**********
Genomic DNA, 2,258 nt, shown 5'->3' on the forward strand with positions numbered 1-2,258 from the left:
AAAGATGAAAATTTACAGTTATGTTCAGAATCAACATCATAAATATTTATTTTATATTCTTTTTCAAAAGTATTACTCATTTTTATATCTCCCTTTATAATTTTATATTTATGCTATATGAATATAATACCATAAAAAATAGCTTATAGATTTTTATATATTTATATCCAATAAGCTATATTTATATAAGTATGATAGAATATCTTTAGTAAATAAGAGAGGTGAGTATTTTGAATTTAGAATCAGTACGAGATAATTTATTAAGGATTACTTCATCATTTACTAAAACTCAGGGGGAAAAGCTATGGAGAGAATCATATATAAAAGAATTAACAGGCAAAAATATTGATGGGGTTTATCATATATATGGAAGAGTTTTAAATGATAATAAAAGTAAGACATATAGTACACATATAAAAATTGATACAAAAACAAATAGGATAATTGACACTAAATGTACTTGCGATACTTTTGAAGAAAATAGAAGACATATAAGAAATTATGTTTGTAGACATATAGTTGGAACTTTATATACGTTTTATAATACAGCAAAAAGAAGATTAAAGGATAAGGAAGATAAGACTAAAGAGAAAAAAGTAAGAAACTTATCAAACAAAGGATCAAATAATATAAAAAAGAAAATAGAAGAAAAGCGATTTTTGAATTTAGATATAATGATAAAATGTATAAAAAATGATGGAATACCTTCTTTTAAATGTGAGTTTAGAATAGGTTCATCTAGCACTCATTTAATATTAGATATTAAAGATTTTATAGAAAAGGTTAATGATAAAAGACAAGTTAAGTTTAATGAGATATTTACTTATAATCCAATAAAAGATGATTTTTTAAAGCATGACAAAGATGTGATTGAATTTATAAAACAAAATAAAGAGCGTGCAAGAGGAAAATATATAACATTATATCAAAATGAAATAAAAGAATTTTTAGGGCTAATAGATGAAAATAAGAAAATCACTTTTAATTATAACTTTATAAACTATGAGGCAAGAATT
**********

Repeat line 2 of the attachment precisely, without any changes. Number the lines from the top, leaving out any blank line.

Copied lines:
AAAGATGAAAATTTACAGTTATGTTCAGAATCAACATCATAAATATTTATTTTATATTCTTTTTCAAAAGTATTACTCATTTTTATATCTCCCTTTATAATTTTATATTTATGCTATATGAATATAATACCATAAAAAATAGCTTATAGATTTTTATATATTTATATCCAATAAGCTATATTTATATAAGTATGATAGAATATCTTTAGTAAATAAGAGAGGTGAGTATTTTGAATTTAGAATCAGTACGAGATAATTTATTAAGGATTACTTCATCATTTACTAAAACTCAGGGGGAAAAGCTATGGAGAGAATCATATATAAAAGAATTAACAGGCAAAAATATTGATGGGGTTTATCATATATATGGAAGAGTTTTAAATGATAATAAAAGTAAGACATATAGTACACATATAAAAATTGATACAAAAACAAATAGGATAATTGACACTAAATGTACTTGCGATACTTTTGAAGAAAATAGAAGACATATAAGAAATTATGTTTGTAGACATATAGTTGGAACTTTATATACGTTTTATAATACAGCAAAAAGAAGATTAAAGGATAAGGAAGATAAGACTAAAGAGAAAAAAGTAAGAAACTTATCAAACAAAGGATCAAATAATATAAAAAAGAAAATAGAAGAAAAGCGATTTTTGAATTTAGATATAATGATAAAATGTATAAAAAATGATGGAATACCTTCTTTTAAATGTGAGTTTAGAATAGGTTCATCTAGCACTCATTTAATATTAGATATTAAAGATTTTATAGAAAAGGTTAATGATAAAAGACAAGTTAAGTTTAATGAGATATTTACTTATAATCCAATAAAAGATGATTTTTTAAAGCATGACAAAGATGTGATTGAATTTATAAAACAAAATAAAGAGCGTGCAAGAGGAAAATATATAACATTATATCAAAATGAAATAAAAGAATTTTTAGGGCTAATAGATGAAAATAAGAAAATCACTTTTAATTATAACTTTATAAACTATGAGGCAAGAATT